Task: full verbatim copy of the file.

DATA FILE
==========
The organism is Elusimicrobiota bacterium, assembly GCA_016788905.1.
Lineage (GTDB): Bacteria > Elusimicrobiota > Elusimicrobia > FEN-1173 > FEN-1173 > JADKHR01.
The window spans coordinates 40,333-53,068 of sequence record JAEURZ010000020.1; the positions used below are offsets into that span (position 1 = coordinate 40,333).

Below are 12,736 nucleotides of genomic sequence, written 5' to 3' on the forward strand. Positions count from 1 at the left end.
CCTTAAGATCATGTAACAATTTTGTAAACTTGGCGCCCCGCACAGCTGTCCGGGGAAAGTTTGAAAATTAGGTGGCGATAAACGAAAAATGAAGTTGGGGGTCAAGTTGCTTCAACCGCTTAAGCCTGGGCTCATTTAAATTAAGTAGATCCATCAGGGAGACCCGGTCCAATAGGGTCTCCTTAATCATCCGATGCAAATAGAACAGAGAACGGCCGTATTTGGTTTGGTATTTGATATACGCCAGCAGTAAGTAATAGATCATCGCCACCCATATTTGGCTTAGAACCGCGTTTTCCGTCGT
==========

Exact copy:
The organism is Elusimicrobiota bacterium, assembly GCA_016788905.1.
Lineage (GTDB): Bacteria > Elusimicrobiota > Elusimicrobia > FEN-1173 > FEN-1173 > JADKHR01.
The window spans coordinates 40,333-53,068 of sequence record JAEURZ010000020.1; the positions used below are offsets into that span (position 1 = coordinate 40,333).

Below are 12,736 nucleotides of genomic sequence, written 5' to 3' on the forward strand. Positions count from 1 at the left end.
CCTTAAGATCATGTAACAATTTTGTAAACTTGGCGCCCCGCACAGCTGTCCGGGGAAAGTTTGAAAATTAGGTGGCGATAAACGAAAAATGAAGTTGGGGGTCAAGTTGCTTCAACCGCTTAAGCCTGGGCTCATTTAAATTAAGTAGATCCATCAGGGAGACCCGGTCCAATAGGGTCTCCTTAATCATCCGATGCAAATAGAACAGAGAACGGCCGTATTTGGTTTGGTATTTGATATACGCCAGCAGTAAGTAATAGATCATCGCCACCCATATTTGGCTTAGAACCGCGTTTTCCGTCGT